With the rise in demand, the MP government, which has a stock of 100 lakh metric tons against its need of 30 lakh metric tons, set out to sell the surplus stock. It sold 6.45 lakh metric tons at the rate of Rs 1877 per quintal in November, but after the demand picked up amid the Russia-Ukraine crisis, the prices of wheat in the international market soared. The state sold two lakh metric tons at the rate of Rs 2,064 per quintal, and another lot of 3.8 lakh metric tons for Rs 2,058.

The Madhya Pradesh government had procured 128 lakh metric tons in 2021-22, 129 lakh metric tons in 2020-21 and 73 lakh metric tons in 2019-20. With an expected procurement of about purely 55-60 lakh metric tons by the end of season, it would be the lowest procurement in the past five years.

“The state government needs around 30 lakh metric tons of wheat which have already been procured and by the end of the procurement cycle, we would have procured double the need of the state. In such a scenario, farmers turning to mandis where they are getting rates above MSP is welcome,” said Faiz Ahmed Kidwai, Principal Secretary, MPSCSC.

Officials point out that the 128 lakh metric tons and 129 lakh metric tons procured in the last two years were an anomaly — the pandemic hardly left any option for the farmers to turn to mandis for private trade.

This year, though, many farmers have unlocked to private mandis. Among them is Ghanshyam Choudhary, from Ashta in Sehore district, who waited for two days at Ashta mandi to sell 60 quintals of the ‘1544’ variety of wheat. “I got Rs 2,100 last year for the same variety of wheat in the mandi. But this year, I got Rs 2,400 per quintal.”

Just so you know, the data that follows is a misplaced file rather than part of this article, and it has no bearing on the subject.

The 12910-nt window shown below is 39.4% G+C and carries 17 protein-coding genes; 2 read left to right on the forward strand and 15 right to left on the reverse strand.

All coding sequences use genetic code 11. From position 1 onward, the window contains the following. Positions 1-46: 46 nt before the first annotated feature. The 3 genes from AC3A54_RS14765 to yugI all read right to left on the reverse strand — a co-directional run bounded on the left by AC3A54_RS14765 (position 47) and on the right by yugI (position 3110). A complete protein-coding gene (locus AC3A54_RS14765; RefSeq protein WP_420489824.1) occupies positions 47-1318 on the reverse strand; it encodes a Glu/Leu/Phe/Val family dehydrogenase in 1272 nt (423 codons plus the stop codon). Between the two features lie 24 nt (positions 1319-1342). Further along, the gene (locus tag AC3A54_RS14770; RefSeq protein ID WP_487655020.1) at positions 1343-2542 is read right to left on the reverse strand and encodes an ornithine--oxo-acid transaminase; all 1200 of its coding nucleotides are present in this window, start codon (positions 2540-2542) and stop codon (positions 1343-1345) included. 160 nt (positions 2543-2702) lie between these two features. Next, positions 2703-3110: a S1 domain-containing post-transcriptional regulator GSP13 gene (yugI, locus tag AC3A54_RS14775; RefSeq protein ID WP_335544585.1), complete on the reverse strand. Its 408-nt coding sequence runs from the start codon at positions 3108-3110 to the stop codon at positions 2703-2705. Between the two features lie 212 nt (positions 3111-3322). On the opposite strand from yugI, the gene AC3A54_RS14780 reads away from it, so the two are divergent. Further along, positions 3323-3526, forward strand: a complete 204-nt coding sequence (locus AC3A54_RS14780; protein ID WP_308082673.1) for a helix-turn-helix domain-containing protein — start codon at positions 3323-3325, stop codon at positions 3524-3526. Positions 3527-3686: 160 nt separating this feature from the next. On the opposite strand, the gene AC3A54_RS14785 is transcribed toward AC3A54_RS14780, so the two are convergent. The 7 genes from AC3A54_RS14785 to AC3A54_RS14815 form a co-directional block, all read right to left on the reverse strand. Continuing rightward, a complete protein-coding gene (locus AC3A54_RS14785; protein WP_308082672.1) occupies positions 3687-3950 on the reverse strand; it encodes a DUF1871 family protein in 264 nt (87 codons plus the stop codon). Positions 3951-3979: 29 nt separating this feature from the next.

Choudhary, who harvested 120 quintals of wheat on his 12 acres, has only sold half his produce so far and is hoping to take the remaining stock out after observing the fluctuations at the market rate.

Sameer Bhargava, president of Sironj mandi in Vidisha said the arrivals at Sironj mandi have been the best ever in the current procurement season. “The highest arrival in our Sironj mandi was 16,000 quintals. This season, it has recorded arrivals to the tune of 30,000 quintals.” He said all mandis across MP, like Sironj, are witnessing at least 40 per cent higher arrivals this year.

Harish Gyanchandani, President of Bhopal Anaj Mandi said mandis are witnessing a nearly three-fold rise in arrivals. As per Gyanchandani, the Bhopal mandi, which has a capacity of 5000 quintals of wheat, is getting roughly 20,000 quintals per day.

Mukesh Patel, another farmer from Dewas, said that apart from the high rates in mandi, another driving factor for farmers is the instant payment. “I sold 150 quintals at the government procurement center on the MSP of Rs 2015 on April 6, but I’m yet to receive the payment for it. There is an ongoing wedding season, and we farmers want instant cash. With the rates good and instant payment, why not sell at mandis?”